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  1. Substitution of Indifferent Options at Choice Nodes and Admissibility: A Reply to Rabinowicz.Teddy Seidenfeld - 2000 - Theory and Decision 48 (4):305-310.
    Tiebreak rules are necessary for revealing indifference in non- sequential decisions. I focus on a preference relation that satisfies Ordering and fails Independence in the following way. Lotteries a and b are indifferent but the compound lottery f, 0.5b> is strictly preferred to the compound lottery f, 0.5a>. Using tiebreak rules the following is shown here: In sequential decisions when backward induction is applied, a preference like the one just described must alter the preference relation between a and b at (...)
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  • Remarks on the Absent Minded Driver.Wlodek Rabinowicz - 2001 - Studia Logica 73 (2):241-256.
    Piccione and Rubinstein present and analyse the sequential decision problem of an "absentminded driver". The driver's absentmindedness leads him to time-inconsistent strategy evaluations. His original evaluation gets replaced by a new one under impact of the information that the circumstances have changed, notwithstanding the fact that this change in circumstances has been expected by him all along. The time inconsistency in strategy evaluation suggests that such an agent might have reason to renege on his adopted strategy. As we shall see, (...)
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  • Preference Stability and Substitution of Indifferents: A Rejoinder to Seidenfeld.Wlodek Rabinowicz - 2000 - Theory and Decision 48 (4):311-318.
    Seidenfeld (Seidenfeld, T. [1988a], Decision theory without 'Independence' or without 'Ordering', Economics and Philosophy 4: 267-290) gave an argument for Independence based on a supposition that admissibility of a sequential option is preserved under substitution of indifferents at choice nodes (S). To avoid a natural complaint that (S) begs the question against a critic of Independence, he provided an independent proof of (S) in his (Seidenfeld, T. [1988b], Rejoinder [to Hammond and McClennen], Economics and Philosophy 4: 309-315). In reply to (...)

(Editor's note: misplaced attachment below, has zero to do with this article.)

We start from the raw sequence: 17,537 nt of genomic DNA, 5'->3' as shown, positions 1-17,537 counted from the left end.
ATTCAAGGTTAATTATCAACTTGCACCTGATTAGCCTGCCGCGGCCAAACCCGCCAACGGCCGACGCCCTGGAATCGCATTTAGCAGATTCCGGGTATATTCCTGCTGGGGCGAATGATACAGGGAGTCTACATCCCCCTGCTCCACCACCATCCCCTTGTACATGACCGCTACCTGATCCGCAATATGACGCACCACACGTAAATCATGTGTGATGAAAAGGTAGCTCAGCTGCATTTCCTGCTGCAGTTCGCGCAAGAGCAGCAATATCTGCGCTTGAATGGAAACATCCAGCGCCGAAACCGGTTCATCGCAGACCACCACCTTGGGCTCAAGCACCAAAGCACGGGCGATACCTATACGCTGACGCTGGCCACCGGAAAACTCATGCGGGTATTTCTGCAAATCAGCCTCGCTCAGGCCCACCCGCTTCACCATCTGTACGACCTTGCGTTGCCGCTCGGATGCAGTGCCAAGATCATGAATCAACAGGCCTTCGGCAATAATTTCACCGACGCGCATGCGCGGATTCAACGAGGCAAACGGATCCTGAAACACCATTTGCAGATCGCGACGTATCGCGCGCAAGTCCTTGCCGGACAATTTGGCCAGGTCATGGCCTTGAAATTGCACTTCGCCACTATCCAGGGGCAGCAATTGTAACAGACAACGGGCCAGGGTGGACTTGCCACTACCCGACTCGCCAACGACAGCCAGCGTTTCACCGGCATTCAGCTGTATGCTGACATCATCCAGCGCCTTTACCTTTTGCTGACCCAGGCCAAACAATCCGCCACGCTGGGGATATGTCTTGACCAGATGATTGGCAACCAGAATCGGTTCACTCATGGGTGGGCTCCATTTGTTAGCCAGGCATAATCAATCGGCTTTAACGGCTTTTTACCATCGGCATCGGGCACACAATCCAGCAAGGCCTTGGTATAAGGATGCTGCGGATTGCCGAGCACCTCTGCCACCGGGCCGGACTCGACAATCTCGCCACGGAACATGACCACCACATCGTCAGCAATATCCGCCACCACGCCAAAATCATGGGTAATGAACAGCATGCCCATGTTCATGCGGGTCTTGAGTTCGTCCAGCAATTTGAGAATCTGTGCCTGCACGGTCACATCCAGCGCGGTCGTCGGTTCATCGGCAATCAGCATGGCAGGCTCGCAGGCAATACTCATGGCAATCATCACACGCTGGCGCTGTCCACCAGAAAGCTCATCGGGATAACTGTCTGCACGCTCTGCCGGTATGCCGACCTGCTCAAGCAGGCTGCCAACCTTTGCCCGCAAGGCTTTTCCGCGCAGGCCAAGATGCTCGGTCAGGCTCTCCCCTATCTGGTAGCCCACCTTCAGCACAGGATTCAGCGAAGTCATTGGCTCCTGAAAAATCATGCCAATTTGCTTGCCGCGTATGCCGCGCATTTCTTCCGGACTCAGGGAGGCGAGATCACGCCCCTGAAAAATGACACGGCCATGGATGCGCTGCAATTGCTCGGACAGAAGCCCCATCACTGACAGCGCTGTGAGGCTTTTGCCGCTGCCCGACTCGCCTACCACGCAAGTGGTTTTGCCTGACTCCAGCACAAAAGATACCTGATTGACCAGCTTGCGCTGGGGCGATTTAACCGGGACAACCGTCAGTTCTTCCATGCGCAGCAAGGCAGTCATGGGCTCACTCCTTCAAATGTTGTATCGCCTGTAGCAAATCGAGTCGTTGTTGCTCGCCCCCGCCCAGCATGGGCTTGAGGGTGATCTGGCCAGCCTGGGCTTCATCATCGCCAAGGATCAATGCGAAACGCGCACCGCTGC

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  • From Outcomes to Acts: A Non-Standard Axiomatization of the Expected Utility Principle.Martin Peterson - 2004 - Journal of Philosophical Logic 33 (4):361-378.
    This paper presents an axiomatization of the principle of maximizing expected utility that does not rely on the independence axiom or sure-thing principle. Perhaps more importantly the new axiomatization is based on an ex ante approach, instead of the standard ex post approach. An ex post approach utilizes the decision maker's preferences among risky acts for generating a utility and a probability function, whereas in the ex ante approach a set of preferences among potential outcomes are on the input side (...)
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  • An Argument for the Principle of Maximizing Expected Utility.Martin Peterson - 2002 - Theoria 68 (2):112-128.
  • Rationality, Preference Satisfaction and Anomalous Intentions: Why Rational Choice Theory is Not Self-Defeating.Roberto Fumagalli - 2021 - Theory and Decision 91 (3):337-356.
    The critics of rational choice theory frequently claim that RCT is self-defeating in the sense that agents who abide by RCT’s prescriptions are less successful in satisfying their preferences than they would be if they abided by some normative theory of choice other than RCT. In this paper, I combine insights from philosophy of action, philosophy of mind and the normative foundations of RCT to rebut this often-made criticism. I then explicate the implications of my thesis for the wider philosophical (...)
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